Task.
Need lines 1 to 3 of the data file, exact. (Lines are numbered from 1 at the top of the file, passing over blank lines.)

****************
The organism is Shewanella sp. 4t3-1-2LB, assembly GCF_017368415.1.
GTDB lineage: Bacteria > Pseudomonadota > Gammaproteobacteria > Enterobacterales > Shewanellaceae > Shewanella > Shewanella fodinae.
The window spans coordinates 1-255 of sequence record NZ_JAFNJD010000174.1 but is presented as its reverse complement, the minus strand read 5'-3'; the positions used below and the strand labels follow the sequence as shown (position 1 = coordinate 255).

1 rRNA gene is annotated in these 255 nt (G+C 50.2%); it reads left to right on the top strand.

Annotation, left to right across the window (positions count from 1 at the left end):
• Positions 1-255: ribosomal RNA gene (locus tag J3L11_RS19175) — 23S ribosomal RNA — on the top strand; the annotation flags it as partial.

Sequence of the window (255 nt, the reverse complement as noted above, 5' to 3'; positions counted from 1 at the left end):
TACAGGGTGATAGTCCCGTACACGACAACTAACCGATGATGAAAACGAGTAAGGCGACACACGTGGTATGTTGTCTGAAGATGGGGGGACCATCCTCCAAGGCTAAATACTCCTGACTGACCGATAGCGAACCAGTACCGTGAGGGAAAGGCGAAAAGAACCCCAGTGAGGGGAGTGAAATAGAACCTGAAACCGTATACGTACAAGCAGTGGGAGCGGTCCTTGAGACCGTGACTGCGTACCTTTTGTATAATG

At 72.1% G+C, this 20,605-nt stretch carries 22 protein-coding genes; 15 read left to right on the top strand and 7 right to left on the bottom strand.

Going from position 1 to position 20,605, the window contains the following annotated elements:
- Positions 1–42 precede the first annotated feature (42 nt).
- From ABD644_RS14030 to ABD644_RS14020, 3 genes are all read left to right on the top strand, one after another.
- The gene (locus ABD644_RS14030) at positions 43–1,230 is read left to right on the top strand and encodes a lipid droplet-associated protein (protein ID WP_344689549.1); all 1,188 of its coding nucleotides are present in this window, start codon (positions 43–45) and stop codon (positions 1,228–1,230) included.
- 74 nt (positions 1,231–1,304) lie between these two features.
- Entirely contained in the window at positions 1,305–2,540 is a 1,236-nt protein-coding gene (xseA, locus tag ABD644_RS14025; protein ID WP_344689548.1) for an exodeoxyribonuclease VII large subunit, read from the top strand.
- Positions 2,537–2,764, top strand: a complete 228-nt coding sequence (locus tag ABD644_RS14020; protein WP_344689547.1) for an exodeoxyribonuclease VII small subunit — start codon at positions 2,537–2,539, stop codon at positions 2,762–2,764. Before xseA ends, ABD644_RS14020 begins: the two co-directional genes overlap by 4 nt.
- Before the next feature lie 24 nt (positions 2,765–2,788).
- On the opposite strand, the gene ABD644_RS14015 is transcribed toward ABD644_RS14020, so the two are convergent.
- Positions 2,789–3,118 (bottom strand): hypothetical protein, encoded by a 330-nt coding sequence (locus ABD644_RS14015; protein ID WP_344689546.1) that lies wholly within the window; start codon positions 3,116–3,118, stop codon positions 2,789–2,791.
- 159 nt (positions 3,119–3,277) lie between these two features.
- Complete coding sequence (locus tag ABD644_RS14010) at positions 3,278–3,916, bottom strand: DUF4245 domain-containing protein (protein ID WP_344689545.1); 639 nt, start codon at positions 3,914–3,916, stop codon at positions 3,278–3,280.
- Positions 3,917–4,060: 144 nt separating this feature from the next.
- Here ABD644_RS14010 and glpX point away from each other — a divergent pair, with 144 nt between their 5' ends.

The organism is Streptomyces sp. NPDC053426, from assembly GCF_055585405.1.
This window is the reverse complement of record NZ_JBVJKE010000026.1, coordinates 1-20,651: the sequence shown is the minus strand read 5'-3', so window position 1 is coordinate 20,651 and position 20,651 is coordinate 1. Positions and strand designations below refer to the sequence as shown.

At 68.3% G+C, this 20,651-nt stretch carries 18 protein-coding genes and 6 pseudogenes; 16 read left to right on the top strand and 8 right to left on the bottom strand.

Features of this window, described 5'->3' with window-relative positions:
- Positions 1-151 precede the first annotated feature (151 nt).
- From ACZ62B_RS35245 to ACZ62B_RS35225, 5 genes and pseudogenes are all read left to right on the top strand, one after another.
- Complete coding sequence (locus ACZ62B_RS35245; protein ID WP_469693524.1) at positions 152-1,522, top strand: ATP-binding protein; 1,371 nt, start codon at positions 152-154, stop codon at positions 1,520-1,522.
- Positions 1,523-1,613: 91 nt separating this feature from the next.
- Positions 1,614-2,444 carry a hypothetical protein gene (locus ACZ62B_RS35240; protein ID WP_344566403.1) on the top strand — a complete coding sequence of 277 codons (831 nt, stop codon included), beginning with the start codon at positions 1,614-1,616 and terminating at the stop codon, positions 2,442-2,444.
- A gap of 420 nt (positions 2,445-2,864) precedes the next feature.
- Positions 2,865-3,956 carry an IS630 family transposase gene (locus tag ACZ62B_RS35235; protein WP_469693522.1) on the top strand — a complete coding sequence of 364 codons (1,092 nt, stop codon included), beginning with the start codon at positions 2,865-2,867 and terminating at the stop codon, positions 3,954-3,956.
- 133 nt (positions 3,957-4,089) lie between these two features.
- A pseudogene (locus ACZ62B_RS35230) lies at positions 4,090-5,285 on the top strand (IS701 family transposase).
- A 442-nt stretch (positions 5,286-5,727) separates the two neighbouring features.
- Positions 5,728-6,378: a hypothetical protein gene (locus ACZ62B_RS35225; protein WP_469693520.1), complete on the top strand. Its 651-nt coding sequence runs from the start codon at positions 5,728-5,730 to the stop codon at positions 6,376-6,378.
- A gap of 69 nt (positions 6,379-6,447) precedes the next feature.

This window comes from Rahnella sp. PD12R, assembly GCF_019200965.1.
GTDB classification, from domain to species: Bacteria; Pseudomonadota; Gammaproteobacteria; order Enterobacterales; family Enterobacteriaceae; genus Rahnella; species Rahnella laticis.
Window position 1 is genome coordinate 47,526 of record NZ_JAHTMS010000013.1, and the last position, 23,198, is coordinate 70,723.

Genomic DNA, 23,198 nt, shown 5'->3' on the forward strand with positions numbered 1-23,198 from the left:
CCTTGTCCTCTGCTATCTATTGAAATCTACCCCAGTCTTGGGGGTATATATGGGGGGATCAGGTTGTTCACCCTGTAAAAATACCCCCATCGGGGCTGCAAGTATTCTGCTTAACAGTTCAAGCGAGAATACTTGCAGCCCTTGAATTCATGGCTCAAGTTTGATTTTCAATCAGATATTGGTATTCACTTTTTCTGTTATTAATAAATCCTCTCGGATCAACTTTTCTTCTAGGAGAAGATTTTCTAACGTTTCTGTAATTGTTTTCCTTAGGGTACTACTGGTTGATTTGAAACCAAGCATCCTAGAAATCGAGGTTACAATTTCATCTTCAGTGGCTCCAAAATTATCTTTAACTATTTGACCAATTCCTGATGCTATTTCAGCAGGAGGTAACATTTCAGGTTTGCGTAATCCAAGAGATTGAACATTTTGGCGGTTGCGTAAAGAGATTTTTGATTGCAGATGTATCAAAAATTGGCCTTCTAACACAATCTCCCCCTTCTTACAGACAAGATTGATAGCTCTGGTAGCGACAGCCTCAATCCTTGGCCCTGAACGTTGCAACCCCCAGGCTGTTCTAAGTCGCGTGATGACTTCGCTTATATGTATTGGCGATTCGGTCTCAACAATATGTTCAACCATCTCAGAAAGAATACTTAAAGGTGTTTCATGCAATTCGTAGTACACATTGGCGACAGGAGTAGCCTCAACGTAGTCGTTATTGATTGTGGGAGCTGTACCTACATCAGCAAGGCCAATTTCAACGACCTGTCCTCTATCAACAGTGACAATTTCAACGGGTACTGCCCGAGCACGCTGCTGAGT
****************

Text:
The organism is Shewanella sp. 4t3-1-2LB, assembly GCF_017368415.1.
GTDB lineage: Bacteria > Pseudomonadota > Gammaproteobacteria > Enterobacterales > Shewanellaceae > Shewanella > Shewanella fodinae.
The window spans coordinates 1-255 of sequence record NZ_JAFNJD010000174.1 but is presented as its reverse complement, the minus strand read 5'-3'; the positions used below and the strand labels follow the sequence as shown (position 1 = coordinate 255).